Civilian, Military Officials at Odds Over Resources Needed for Afghan Mission - Rajiv Chandrasekaran, Washington Post

Testing Obama's Doctrine: Lofty Ideals and Afghan Reality - David Ignatius, Washington Post: The vision of a global rule of law exemplifies what we are coming to understand as Obama's way of thinking -- optimistic, rational, practical. But like the mantra of "change" that got him elected, it is an empty vessel waiting to be filled with the details of real life. It's not a strategy. It's a formula for how to solve problems -- which is not the same as global leadership.

Biden's Afghan Journey: Remembering the Original Goal: Security - Norman J. Kurz, Washington Post:

To the extent that having a strong, credible Afghan partner is necessary for successful counterinsurgency policy, it's easy to understand how Afghan president Karzai has failed the test and lost the support of Biden and a growing number of skeptics.

The president fiddles, Afghanistan burns – Editorial, Washington Times: Yesterday marked the anniversary of American boots on the ground in Afghanistan. Eight years into the war, the U.S. effort is adrift. Those who expected decisive action on Afghanistan from President Obama will have to keep waiting.

Plan B for Afghanistan: It looks a lot like the losing strategies of past years – Editorial, Washington Post:

The White House's Plan B would mainly amount to refusing Gen. McChrystal most of the additional U.S. troops he has requested -- thereby saving the president a decision that would anger his political base. The question that remains is whether Mr. Obama will prefer the risk of defeat that the general outlined to the costs of sending tens of thousands of more American forces. The latter course does not guarantee success by any means, but the former is a proven loser.

After Six Years, 'We're Worthless': Iraqis on U.S.-Created Local Councils Feeling Vulnerable as American Pullout Looms - Ernesto LondoƱo, Washington Post

America’s Limits - Roger Cohen, New York Times: The notion of the United States as an exceptional power, a beacon for mankind, has resided at the core of the heroic American narrative.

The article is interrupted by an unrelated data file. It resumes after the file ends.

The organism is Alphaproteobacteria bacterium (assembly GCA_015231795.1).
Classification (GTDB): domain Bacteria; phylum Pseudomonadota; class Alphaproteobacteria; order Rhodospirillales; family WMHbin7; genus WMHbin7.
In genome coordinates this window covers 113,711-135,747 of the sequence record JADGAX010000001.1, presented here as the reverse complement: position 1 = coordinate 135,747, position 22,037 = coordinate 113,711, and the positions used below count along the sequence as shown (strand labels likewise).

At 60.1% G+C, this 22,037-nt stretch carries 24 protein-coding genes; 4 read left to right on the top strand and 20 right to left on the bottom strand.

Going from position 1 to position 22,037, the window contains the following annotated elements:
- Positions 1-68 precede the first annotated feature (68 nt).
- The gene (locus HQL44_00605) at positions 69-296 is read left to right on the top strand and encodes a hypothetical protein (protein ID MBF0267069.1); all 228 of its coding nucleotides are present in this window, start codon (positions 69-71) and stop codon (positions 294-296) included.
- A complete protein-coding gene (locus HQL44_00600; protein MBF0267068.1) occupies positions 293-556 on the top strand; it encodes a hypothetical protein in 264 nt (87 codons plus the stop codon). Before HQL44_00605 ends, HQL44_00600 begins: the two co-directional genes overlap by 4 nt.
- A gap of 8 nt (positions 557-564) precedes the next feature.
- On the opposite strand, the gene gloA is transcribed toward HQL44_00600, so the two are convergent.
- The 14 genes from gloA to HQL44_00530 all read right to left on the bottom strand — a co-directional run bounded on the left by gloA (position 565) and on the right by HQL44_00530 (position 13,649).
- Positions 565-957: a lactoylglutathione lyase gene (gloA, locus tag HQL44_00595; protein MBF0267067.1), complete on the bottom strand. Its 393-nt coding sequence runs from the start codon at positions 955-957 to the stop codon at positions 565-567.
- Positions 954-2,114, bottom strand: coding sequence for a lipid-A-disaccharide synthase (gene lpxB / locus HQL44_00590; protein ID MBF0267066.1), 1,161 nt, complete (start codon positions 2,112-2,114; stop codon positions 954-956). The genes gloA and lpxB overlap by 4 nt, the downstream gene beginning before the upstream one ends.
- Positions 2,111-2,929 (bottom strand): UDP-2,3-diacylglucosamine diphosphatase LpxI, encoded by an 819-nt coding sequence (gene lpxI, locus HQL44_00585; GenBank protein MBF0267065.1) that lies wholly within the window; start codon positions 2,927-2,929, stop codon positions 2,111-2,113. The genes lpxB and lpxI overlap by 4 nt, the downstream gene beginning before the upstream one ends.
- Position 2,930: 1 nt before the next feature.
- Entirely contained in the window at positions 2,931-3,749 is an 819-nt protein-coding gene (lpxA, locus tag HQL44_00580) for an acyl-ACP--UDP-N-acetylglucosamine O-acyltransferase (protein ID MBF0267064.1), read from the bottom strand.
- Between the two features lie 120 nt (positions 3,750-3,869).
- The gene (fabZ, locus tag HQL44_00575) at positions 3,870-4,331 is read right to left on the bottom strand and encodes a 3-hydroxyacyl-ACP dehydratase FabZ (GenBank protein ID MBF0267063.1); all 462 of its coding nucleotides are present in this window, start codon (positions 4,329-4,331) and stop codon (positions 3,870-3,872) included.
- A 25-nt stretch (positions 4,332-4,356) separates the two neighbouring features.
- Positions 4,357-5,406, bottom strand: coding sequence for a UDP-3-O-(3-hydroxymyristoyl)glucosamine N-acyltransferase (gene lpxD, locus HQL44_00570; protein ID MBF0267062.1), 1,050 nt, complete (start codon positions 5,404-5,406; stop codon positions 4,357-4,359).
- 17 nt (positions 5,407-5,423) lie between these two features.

From Lincoln through Wilson to Reagan and Bush, the lexicon of American-inspired redemption has been recurrent. American exceptionalism has involved a messianic streak, the belief in a country with a global calling to uplift. Obama represents a departure from this tradition.

The Art of Propaganda: 7 Uzbek performers find their careers on ice if they don’t sing Tashkent’s tune - EurasiaNet: As it struggles to keep a lid on political dissent while trying to keep the wheels from coming off the economy, the government of Uzbekistan is co-opting the country’s entertainment industry. Local show-biz personalities are being forced to conform to the state’s wishes, and those who don’t get with the program are having the plugs pulled on their careers.

Alexander Nevsky: Stalinist propaganda in the 13th century: Eisenstein's 1938 epic has Marxist heroes liberating the proletariat, evil Nazi stand-ins and a massive-scale 'deflowering'. But the battle scenes are spectacular - Alex von Tunzelmann, A few months after Alexander Nevsky's original release the Molotov-Ribbentrop Pact affirmed peace between the Soviet Union and Nazi Germany.

The film was pulled from cinemas. When the Germans headed into Soviet-occupied Poland two years later, it was revived to enormous acclaim.


Vampire bite necklace (from Boing Boing)